“Here you see only what the individual represents and how he does it. It is just as in the play. But when the curtain falls on the stage, then the one who played the king and the one who played the beggar, etc. are all alike; all are one and the same—actors. When at death the curtain falls on the stage of actuality…then they, too, are all one, they are human beings. All of them are what they essentially were, what you did not see because of the dissimilarity that you saw—they are human beings.”

This excellent illustration cuts two ways. First, it affects the way we view other people. We see successful businessmen, gifted speakers, homemakers, professional athletes, homeless people, white or blue collared workers, etc. We notice skin color and gender, confidence and awkwardness.

But Kiekegaard would have us understand that these outward dissimilarities are nothing more than roles we are called upon to play. The differences are there, but the time is coming when the curtain will fall, and the man who played the king will sit down for drinks with the man who played the beggar. And they will sit together as equals, for they are not king and beggar in reality—these were roles they assumed on the stage—they are nothing more and nothing less than actors. They are equal.

We would do well, then, to look past the outward symbols of dissimilarity when we encounter another person. We should look deeply into her eyes and recognize the gaze of a fellow human being. This allows us to view the other person as a neighbor.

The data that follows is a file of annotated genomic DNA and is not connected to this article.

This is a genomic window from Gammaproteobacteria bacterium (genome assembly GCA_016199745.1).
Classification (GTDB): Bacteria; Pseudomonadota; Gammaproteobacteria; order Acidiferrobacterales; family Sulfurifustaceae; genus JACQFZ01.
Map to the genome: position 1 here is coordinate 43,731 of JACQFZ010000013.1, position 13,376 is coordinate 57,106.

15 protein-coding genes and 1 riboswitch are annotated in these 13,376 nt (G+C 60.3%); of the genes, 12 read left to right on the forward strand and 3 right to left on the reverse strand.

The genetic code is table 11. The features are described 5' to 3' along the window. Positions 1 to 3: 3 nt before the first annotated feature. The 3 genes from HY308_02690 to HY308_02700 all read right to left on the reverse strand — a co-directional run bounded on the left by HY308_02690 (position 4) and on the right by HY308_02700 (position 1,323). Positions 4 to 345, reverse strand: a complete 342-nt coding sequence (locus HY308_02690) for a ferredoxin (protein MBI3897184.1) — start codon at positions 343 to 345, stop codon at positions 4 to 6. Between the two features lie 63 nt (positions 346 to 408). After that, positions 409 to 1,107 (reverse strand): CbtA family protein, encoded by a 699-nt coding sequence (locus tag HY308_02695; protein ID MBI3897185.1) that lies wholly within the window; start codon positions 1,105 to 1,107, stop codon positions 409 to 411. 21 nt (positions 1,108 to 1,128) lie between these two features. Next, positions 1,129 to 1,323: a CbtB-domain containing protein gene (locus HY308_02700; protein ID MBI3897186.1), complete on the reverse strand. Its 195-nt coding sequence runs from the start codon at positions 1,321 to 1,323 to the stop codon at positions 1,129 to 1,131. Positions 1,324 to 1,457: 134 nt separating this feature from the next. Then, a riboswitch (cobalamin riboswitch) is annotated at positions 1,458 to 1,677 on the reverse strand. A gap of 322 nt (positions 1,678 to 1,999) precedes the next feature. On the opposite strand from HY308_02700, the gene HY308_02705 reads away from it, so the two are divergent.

Isn’t this the way it works in our neighborhoods? There is no hierarchy on my street. When I stand on the sidewalk with my neighbors, we don’t relate to each other as realtor, professor, plumber, and contractor. We are simply neighbors. We spend much of  our lives on adjacent lots. The roles we play and the costumes we wear are irrelevant; we are able to love one another as equals.

The conversations I have on my street are a taste of humanity stripped of its dissimilarities. If only we could see everyone in that light. If only we could stop playing games and simply love.

But this will also require us to see the other direction that Kiekegaard’s illustration cuts. Kierkeggard would have us look to ourselves and remember that we, too, are only actors, regardless of how important a role we believe ourselves to be playing:

“We seem to have forgotten that the dissimilarity of earthly life is just like an actor’s costume…so that each one individually should be on the watch and take care to have the outer garment’s fastening cords loosely tied and, above all, free of tight knots so that in the moment of transformation the garment can be cast off easily.”

Do you have some level of power in this life? Don’t hold it too closely. Don’t take yourself too seriously. You have been called upon to play the role of an executive or a teacher or an overseer or a day laborer. But that role does not define you. Make no mistake that one day your costume will have to be removed. Better to wear the costume loosely so that you are prepared to step back into the role of human being as soon as the play ends.

It’s difficult to see other people as neighbors when we see ourselves as big shots. So play your role well. Give it everything it deserves. But don’t forget that the stage only extends so far. Don’t lose sight of the curtain—it is going to drop. And there you will stand—no longer the king, but an actor. A neighbor. A human.